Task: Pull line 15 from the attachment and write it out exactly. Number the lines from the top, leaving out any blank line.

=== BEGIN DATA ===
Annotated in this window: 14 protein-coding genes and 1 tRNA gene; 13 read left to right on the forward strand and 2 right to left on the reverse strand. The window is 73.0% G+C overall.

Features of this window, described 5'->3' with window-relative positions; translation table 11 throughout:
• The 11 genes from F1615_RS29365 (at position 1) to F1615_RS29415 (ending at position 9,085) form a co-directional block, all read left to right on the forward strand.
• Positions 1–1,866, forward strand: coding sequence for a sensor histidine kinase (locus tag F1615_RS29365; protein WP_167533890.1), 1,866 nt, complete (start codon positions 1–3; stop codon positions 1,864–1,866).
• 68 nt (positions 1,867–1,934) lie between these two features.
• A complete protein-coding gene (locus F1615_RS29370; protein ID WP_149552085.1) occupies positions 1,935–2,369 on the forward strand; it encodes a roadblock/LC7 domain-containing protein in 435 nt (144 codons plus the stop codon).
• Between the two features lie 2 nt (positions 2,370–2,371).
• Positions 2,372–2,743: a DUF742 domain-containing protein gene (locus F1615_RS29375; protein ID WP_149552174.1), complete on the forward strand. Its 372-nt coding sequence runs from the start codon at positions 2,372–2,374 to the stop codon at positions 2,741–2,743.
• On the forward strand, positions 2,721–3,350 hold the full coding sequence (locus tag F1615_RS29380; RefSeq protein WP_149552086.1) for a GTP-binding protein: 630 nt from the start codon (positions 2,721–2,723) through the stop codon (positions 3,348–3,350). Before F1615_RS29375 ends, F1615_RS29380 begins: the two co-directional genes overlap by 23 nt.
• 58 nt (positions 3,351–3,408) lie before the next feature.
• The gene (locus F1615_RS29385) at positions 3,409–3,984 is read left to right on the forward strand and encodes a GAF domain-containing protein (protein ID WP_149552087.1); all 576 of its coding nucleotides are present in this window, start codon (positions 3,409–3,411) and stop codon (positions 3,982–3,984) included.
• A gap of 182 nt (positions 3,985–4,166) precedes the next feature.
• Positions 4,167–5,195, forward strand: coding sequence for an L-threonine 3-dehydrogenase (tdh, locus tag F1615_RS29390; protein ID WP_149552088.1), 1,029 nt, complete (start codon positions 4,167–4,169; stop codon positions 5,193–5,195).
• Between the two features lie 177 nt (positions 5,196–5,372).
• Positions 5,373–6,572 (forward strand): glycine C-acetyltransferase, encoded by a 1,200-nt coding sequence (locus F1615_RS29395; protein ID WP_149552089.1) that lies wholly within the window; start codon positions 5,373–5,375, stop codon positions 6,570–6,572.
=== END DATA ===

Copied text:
• Positions 5,373–6,572 (forward strand): glycine C-acetyltransferase, encoded by a 1,200-nt coding sequence (locus F1615_RS29395; protein ID WP_149552089.1) that lies wholly within the window; start codon positions 5,373–5,375, stop codon positions 6,570–6,572.